Obituary: James McCargow, former secretary to the court and registrar of Glasgow University
Born: 19 July, 1920, in Dennistoun, Glasgow. Died: 7 September, 2012, in Edinburgh, aged 92.
JAMES McCargow spent most of his career in the administration of Glasgow University, a career which culmi-nated in his tenure of the post of Registrar and Secretary to the Court (the university’s governing body). An administrator of exceptional talent, he brought to this post not only his formidable intelligence, but also considerable diplomatic and political skills.
Born on 19 July, 1920, he was the youngest and last surviving of three brothers. Their father was the foreman and manager of a small iron-foundry in Glasgow’s east end. The foundry knew boom times during the First World War, but collapsed in the post-war slump.
In 1924, at the age of 50, their father found himself out of work. Thereafter his employment was intermittent and, in the early Thirties, non-existent. The family knew hard times.
At school, James and his brothers were bright pupils, but their ambitions were understandably modest. The extent of their hopes was to avoid unemployment, which they knew as a scourge. They hoped to find places in local government, or in the lower reaches of the civil service.
This was achieved by George, the eldest, who left school early to take up a clerkship with the Corporation of Glasgow. He could have continued in full-time education, but was only too aware the family badly needed the wage he could earn.
It was with George’s help, therefore, that James, and his twin brother Andrew, were able to stay on at school and obtain a Leaving Certificate.
At that point, their headmaster, who was ambitious for them, persuaded their father that they should be thinking of a university degree. And so it was to be. James went to Glasgow University where he was to achieve a first-class honours degree in French and German.
The Second World War broke out when he was still a student, but he was granted an exemption from army service until he completed his studies. In 1941, he was appointed to the Sudan Defence Force, where he rose to the rank of major (or “bimbashi”, as it was locally known).
After the war, he remained in the Sudan, where his linguistic abilities soon saw him passing the required examinations in Arabic and becoming assistant district commissioner in the colonial Sudan Government Service.
Combining, as it did, the roles of administrator, politician, and judge, this post was to give him experience that would prove invaluable in his future career.
In 1946, he used his first home leave to renew his courtship of Ann Dunlop, whom he had known throughout their student days at Glasgow. They married on his next leave in 1947, and Ann spent the following two years with him in the Sudan, at first in the southerly town of Juba, and then in Wad Medani, the capital of Blue Nile Province. They left in 1949, with Sudan then facing an uncertain future.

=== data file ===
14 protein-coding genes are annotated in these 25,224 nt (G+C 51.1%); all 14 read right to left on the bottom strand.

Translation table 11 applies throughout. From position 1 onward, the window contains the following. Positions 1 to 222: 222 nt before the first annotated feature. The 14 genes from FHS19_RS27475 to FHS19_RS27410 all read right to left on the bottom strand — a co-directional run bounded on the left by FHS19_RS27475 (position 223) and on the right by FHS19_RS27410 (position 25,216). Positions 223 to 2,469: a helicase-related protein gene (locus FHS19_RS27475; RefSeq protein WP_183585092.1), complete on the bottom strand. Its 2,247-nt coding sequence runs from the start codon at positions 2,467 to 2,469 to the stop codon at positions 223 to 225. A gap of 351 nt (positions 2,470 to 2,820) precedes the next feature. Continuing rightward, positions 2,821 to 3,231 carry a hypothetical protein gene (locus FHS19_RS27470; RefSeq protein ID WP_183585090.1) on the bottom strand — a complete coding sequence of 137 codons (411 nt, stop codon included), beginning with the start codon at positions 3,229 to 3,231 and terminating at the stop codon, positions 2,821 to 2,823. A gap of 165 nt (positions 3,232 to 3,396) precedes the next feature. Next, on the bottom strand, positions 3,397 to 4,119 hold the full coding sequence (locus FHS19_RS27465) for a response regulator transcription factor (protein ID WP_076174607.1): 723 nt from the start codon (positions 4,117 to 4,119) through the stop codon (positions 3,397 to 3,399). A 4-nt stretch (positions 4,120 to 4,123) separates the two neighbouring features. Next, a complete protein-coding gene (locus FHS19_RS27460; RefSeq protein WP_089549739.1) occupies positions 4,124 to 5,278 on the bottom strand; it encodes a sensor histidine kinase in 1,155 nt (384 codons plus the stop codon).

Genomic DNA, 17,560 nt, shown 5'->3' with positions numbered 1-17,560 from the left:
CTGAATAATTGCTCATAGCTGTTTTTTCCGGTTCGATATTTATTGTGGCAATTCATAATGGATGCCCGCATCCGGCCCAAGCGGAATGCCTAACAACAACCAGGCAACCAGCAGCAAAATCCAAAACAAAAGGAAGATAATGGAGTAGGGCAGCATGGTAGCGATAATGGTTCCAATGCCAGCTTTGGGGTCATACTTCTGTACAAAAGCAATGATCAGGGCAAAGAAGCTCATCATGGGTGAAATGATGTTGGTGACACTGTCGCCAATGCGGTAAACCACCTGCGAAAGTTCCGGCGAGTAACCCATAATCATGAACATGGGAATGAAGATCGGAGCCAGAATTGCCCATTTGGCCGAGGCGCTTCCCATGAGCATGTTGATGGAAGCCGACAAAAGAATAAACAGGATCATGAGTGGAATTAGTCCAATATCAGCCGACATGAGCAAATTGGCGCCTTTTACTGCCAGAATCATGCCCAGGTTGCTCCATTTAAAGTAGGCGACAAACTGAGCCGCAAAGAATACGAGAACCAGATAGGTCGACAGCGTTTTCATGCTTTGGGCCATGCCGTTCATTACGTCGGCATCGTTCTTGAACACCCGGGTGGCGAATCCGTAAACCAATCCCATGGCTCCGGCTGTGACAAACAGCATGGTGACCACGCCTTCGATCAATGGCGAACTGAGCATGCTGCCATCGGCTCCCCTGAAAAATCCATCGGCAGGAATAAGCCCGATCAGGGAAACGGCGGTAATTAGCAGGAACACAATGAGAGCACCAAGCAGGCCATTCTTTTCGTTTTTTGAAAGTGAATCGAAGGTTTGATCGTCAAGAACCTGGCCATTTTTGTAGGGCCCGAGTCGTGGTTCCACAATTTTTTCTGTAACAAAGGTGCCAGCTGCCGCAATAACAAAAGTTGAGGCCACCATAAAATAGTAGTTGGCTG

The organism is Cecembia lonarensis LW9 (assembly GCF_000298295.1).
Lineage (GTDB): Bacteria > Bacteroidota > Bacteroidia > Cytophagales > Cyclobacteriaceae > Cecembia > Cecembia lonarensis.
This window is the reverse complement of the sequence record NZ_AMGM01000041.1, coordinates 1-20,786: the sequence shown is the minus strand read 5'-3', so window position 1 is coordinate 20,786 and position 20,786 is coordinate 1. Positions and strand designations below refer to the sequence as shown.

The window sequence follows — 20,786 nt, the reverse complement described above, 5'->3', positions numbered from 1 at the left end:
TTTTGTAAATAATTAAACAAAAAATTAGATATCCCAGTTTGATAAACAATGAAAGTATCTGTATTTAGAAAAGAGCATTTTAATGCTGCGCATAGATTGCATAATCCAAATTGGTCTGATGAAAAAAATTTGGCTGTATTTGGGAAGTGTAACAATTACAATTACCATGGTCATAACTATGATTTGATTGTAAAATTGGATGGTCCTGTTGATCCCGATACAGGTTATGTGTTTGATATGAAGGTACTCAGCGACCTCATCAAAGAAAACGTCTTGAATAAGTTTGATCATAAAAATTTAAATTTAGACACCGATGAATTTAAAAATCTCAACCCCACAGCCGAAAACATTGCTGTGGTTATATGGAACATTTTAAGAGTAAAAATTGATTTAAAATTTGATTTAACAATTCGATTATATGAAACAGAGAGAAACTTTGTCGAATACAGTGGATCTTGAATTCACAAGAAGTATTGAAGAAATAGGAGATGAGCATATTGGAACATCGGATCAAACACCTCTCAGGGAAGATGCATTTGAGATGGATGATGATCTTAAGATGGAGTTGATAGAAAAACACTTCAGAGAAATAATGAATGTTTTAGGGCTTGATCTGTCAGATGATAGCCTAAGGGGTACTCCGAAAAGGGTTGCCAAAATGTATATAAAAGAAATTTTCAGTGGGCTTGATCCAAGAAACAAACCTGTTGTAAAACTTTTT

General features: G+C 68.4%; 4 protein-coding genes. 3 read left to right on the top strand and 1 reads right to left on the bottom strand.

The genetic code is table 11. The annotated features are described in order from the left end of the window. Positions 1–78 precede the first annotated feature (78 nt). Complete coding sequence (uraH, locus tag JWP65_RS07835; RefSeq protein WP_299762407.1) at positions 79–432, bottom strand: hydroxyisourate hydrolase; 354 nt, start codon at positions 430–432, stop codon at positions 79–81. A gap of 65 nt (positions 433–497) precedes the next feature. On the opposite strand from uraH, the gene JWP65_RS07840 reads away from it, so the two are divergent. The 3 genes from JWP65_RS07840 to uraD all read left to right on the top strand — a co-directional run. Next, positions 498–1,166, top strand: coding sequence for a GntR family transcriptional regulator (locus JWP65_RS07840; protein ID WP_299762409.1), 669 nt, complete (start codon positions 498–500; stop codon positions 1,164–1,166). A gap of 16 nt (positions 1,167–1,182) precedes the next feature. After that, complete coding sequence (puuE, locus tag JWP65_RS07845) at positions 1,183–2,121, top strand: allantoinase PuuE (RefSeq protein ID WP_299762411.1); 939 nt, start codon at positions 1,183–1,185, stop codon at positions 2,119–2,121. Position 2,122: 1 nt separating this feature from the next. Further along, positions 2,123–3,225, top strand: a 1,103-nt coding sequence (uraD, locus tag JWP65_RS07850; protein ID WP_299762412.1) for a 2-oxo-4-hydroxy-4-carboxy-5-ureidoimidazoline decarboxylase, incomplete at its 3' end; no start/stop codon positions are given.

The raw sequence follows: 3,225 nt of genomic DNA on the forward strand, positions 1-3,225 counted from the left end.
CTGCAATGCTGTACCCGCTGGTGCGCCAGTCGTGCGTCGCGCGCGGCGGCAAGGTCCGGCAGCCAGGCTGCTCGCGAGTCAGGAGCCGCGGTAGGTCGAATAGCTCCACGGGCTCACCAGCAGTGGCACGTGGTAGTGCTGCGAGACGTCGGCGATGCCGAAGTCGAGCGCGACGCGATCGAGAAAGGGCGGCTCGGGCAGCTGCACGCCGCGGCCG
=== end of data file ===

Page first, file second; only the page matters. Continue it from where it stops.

On their return to Scotland, James taught briefly at Hyndland Secondary School in Glasgow before deciding that teaching was not for him. Later in life – with perhaps undue modesty – he would maintain that if he had enjoyed some advancement in his worldly career, it was largely owing to circumstances outwith his control. However, there can be no denying that good luck did play its part at that time in his life. Abandoning a secure – if uncongenial – job in teaching, he applied for a purely temporary post at Glasgow University, which was looking for someone to help organise its 500th anniversary celebrations in 1951.
Not surprisingly, his abilities were quickly recognised, so that when his temporary assignment came to an end, he was invited to join the permanent staff of the university.
So began his career in university administration, which saw him rise through the ranks to become Secretary to the Court and Registrar of the university in 1974. The post was extremely wide-ranging in its responsibilities and challenging in its demands. Indeed, such was the breadth of its remit, the roles of Secretary and Registrar were eventually separated into two posts, just two years before his retirement in 1985.
At home, James excelled in DIY, never happier than when cleaning windows, clearing gutters, constructing garden fences, mixing cement, laying slabs, gardening, or carrying out repairs. Unusually for a man in the 1960s and 1970s, he did his share of the shopping, and was often seen by colleagues in Byres Road with a shopping basket, returning to his office with the best ham from Healeys or the cheapest and ripest bananas he could find.
For his two young daughters, Jill and Ann, he was the ideal father – he told bedtime stories (“Sugar and Spice” thrillers), played his guitar (his favourite songs being Lazy-Bones and Miss Otis Regrets), taught them to swim, play tennis, draw and paint – and generally encouraged them in their studies.
After his retirement, James and wife Ann moved to Edinburgh. There, they enjoyed visits from their children and grandchildren, holidays, birthday celebrations and family Christmas dinners.
Current affairs and crossword puzzles were two of his main retirement interests – he was a master of both, and avidly followed political and economic developments until just a couple of months before his death.
James died on Friday, 7 September, 2012. He had been admitted to hospital on 23 June following a stroke. He moved into Marian House care home – where wife Ann was already a resident – on 14 August 2012, and there died peacefully following another stroke.
He is survived by wife Ann, his daughters Jill and Ann, and his grandchildren Helen and Ian.
Search for a job
Search for a car
Search for a house
Weather for Edinburgh
Friday 24 May 2013
Temperature: 2 C to 12 C
Wind Speed: 21 mph
Wind direction: North east
Temperature: 5 C to 17 C
Wind Speed: 13 mph
Wind direction: West